Secondly, and this may sound hypocritical given all I said in the previous paragraph, but I do hate the way that whenever you say something critical of Israel you are automatically branded as anti-semitic. Again, I don't want you to confuse this for condoning Ahmadinejad's speech. But if the UN were worth anything they'd be looking a little more closely at the sentiments expressed by the Iranian President.

Does Israel treat Palestinians badly? Yes they do. Are they effectively segregated on grounds of their "nationality" and/or religion? Yes they are. If this happened elsewhere, would it be tolerated? No it would not. But Israel is allowed to continue to act in this way as a means of "defence" because of powerful friends (the US) and past injustices against Jews. And I get it, I really do. Israel is the only place on the planet that Jews do not feel persecuted (not the same as feeling safe, but that's another issue) and the Jewish diaspora - including a fairly influential Jewish lobby in Washington - help to protect Israel from international condemnation. But sometimes - like with the Gaza situation - Israel goes too far. And that is when the UN should be acting.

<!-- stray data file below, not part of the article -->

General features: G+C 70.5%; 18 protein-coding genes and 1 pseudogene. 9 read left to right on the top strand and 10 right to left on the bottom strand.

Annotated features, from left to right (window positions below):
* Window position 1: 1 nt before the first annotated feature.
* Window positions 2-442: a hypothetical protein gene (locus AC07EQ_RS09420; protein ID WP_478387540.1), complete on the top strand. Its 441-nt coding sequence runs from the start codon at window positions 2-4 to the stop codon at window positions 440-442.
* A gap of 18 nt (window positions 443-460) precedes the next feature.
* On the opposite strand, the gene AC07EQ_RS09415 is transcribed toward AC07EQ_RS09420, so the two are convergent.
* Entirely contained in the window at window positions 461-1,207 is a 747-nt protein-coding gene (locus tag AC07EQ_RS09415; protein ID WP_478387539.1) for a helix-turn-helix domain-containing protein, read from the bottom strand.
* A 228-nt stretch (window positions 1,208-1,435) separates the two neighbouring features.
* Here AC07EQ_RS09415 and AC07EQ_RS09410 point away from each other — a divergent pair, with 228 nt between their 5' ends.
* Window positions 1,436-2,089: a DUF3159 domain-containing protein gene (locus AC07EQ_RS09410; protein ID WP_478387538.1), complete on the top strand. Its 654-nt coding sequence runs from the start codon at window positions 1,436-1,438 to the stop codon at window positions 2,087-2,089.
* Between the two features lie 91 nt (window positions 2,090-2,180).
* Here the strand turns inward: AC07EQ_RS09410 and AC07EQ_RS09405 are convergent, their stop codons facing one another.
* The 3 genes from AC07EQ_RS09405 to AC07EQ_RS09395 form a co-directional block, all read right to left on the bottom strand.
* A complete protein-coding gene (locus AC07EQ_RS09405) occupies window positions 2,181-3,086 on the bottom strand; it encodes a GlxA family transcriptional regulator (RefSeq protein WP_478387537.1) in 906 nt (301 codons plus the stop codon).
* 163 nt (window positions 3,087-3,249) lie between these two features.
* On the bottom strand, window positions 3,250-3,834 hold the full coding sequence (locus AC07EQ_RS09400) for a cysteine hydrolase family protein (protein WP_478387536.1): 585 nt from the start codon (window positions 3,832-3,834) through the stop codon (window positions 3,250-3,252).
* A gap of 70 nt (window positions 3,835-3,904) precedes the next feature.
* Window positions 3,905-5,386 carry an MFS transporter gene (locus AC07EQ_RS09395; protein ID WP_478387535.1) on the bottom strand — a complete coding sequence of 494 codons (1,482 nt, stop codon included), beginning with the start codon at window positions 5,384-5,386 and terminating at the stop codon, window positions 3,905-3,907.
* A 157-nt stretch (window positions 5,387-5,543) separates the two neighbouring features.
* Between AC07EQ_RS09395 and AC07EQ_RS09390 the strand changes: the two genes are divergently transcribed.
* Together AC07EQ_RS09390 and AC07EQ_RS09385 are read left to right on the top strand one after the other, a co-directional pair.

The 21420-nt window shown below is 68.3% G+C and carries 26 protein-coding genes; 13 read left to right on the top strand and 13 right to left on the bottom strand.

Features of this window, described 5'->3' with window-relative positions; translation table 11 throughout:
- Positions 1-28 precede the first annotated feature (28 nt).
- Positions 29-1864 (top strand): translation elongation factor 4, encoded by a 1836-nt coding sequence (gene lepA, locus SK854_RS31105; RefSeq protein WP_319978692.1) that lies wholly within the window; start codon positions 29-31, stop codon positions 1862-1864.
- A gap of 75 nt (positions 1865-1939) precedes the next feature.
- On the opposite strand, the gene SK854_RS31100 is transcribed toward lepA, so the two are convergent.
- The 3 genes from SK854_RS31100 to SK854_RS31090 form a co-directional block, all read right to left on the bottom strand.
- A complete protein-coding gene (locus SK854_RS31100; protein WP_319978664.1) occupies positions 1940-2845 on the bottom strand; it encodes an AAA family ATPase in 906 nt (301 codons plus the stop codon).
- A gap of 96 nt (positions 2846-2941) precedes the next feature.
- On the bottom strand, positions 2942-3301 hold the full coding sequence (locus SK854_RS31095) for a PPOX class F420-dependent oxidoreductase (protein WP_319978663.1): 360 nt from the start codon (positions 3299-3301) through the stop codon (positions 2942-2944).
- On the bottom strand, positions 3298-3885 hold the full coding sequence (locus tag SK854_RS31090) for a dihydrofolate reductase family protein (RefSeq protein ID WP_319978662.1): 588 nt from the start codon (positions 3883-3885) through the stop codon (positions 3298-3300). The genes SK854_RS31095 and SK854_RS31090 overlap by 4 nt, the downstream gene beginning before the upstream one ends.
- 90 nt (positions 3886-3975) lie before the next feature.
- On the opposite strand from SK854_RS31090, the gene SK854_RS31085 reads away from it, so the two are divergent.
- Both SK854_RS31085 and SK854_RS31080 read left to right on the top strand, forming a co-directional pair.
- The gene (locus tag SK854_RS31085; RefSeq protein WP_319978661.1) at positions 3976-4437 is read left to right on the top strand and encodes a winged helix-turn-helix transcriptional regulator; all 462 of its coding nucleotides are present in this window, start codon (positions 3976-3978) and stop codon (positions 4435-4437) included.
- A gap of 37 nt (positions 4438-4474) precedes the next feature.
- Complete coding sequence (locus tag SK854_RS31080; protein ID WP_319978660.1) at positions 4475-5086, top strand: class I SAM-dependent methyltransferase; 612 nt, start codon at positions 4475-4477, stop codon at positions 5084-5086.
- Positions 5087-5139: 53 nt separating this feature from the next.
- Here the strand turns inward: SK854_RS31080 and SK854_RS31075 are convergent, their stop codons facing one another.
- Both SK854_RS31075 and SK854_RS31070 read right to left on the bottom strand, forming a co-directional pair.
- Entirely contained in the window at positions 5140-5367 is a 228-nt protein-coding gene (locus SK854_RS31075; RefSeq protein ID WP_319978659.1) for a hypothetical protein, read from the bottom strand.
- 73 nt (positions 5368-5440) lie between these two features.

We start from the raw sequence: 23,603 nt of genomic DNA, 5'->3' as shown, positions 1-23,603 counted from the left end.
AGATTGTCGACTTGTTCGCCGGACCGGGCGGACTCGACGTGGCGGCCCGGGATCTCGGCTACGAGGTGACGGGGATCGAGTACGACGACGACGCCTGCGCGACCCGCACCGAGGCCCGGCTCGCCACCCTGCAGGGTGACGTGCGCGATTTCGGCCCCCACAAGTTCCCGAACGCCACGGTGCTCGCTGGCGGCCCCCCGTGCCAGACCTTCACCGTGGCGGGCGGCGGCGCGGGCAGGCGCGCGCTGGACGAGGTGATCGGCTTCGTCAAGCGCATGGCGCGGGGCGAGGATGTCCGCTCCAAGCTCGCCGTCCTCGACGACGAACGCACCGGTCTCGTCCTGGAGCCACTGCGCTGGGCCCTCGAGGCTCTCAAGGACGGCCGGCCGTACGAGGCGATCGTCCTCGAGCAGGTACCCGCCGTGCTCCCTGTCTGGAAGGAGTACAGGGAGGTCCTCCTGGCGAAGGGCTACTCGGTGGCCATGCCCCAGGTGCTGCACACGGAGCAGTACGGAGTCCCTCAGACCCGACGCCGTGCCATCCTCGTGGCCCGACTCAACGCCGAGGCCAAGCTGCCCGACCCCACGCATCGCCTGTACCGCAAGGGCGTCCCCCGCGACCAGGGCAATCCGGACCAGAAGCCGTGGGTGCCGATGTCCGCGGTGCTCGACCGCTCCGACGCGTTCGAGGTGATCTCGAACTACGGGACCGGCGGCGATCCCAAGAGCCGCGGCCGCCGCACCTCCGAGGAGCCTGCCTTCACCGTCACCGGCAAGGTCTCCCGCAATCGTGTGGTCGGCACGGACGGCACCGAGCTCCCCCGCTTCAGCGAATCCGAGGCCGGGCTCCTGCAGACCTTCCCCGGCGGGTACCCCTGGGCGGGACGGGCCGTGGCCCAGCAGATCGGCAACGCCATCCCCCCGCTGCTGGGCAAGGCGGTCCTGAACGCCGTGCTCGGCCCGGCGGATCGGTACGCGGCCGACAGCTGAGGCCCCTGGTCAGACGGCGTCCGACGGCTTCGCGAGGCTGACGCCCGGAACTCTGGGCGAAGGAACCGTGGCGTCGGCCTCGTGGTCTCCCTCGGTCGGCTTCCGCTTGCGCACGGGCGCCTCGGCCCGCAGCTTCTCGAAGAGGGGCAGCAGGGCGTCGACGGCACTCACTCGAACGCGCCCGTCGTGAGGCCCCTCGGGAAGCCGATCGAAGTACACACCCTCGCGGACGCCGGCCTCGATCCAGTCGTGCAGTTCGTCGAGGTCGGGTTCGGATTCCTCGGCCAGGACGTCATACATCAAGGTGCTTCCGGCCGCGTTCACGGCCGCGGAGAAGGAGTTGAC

It seems to me that a conference on racism should be exploring all issues and not just the ones that appeal to the west. While Ahmadinejad's speech was overly vitriolic in its tone, he did raise some issues that the UN needs to address. Top of that list - why Israel can get away with actions they'd balk at elsewhere.


The 2009 British & Irish Lions

British and Irish Lions squad to tour South Africa (from the BBC):

Lee Byrne (28) Ospreys and Wales
Rob Kearney (23) Leinster and Ireland